Cal Shakes' 'Fences,' a Matriarchal Triumph 

The production of August Wilson’s celebrated play centers actor Margo Hall with a standout performance.

Margo Hall as Rose Maxson.

Kevin Berne

Margo Hall as Rose Maxson.

Commanding performances and straight-line direction that launch language like rockets added up to a compelling production of August Wilson's Fences at California Shakespeare Theater in Orinda's outdoor Bruns Amphitheater during opening week.

The 1987 play earned the American playwright his first of two Pulitzer Prizes and is one of his massive ten Pittsburgh Cycle plays set in the 20th century. Fences zeroes in on the 1950s and features Troy Maxson (a magnificent Aldo Billingslea), a Negro League baseball player who aged out of eligibility before Blacks were allowed in the MLB. Resigned to labor as a sanitation worker, Maxson's best friend, two sons by different mothers, a devoted wife, and a fence that she wants him to build to contain the fragile family aren't enough to fill his appetites or stem his troubled wandering.

A too-thick corner on the doorway of Michael Locher's minimal set design obscured crucial sightlines for some in the audience, but it was a minor mark against an otherwise suitable set. Voices of local Black women from Community Partners Allen Temple Arms and Berkeley Food and Housing Project that were blended into the soundscape were a wonderful idea that might have been even better if used more fully — or eliminated entirely and allowed to serve as work-in-progress input that enriched the final direction without needing to be broadcast. Minus the program notes, they might have seemed like interruptions that break the flow of Mikaal Sulaiman's fine sound design. These are minor quibbles in an overall profoundly moving presentation.

Plays that are chock full of dominating male characters are a Wilson trademark — as is true of Shakespeare — but envisioned by director Raelle Myrick-Hodges, it's Troy's wife, Rose (expansive, compelling Margo Hall), who towers above the male-centric fray. It's not easy to imagine an actor portraying such range: lusty wife, good-humored partner, bright-minded money-minder, charming neighbor and friend, solid woman of faith, and tender mother to Troy's son from a previous marriage — and in the play's most critical moments, a baby and young girl — who don't bear her bloodline but are nonetheless loved like they are born of her own flesh. Hall carries the load like it's a feather while decorating her portrayal with all the color of a peacock's tail.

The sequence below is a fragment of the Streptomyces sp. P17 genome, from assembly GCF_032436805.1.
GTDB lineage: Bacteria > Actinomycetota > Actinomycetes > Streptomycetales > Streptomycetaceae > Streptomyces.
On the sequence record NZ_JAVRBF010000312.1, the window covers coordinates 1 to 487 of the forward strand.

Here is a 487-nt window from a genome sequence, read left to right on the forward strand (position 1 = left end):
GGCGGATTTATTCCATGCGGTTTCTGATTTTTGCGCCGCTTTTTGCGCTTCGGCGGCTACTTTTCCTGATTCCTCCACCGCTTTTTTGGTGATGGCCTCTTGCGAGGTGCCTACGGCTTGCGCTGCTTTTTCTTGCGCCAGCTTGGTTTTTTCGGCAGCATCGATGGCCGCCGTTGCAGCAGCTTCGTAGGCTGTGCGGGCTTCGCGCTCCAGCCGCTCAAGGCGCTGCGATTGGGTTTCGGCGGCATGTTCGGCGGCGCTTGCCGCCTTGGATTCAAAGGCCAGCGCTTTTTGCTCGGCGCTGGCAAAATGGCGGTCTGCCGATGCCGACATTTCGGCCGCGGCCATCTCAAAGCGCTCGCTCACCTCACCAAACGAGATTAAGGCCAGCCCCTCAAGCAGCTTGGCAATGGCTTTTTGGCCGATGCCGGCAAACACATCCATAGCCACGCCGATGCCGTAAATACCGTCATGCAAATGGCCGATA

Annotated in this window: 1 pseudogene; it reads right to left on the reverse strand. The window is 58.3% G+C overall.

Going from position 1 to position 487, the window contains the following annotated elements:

Best buddy Bono (Guiesseppe Jones) is a jovial audience for Troy's long-winding tales of half-truths that mythologize his past: encounters with "Death" and the devil are like victorious batter stare-downs with a cocky pitcher; timid requests for a promotion from garbage lifter to truck driver become epic stories of courageous confrontation. Applying the same storytelling to explain his less-than-innocent dalliances or to sermonize to his sons, Troy is less successful. Teenager Cory (J. Alphonse Nicholson) sees the light dimming on his future as a college football player as his father does everything to cross check his progress. Lyon (Lance Gardner), a jazz musician who Troy believes is only after a cut of his weekly paycheck but who is, in actuality, seeking approval and respect, is equally undermined by his father's cutting words.

Only Troy's brother Gabriel (a sensitive portrayal of mental impairment by Donald E. Lacy Jr.) finds solace in Troy's words. Repeatedly worried that "Troy is angry" at him and frantic to assist Saint Peter in opening Heaven's gates, the interactions between the two men find Troy at his most honest and comforting.

But it's guilt that drives Troy's engine most often. And after a charming, laugh-filled Act I, the start of the second act smolders with pent-up friction. When the tension is allowed free reign, it's explosive. Only Raynell (Anaiya Asomugha and Kailynn Guidry alternate in the role), the illegitimate daughter of Troy, escapes the full throttle of resentment and arguments that threaten the family bonds.

Resolution and responsibility finally arise courtesy of forgiveness — and in that regard, Rose is queen of Fences. Myrick-Hodges stays true to Wilson by honoring his language and legacy, but also, dislodges our definitions of strength, virility, and people's capacity to love.


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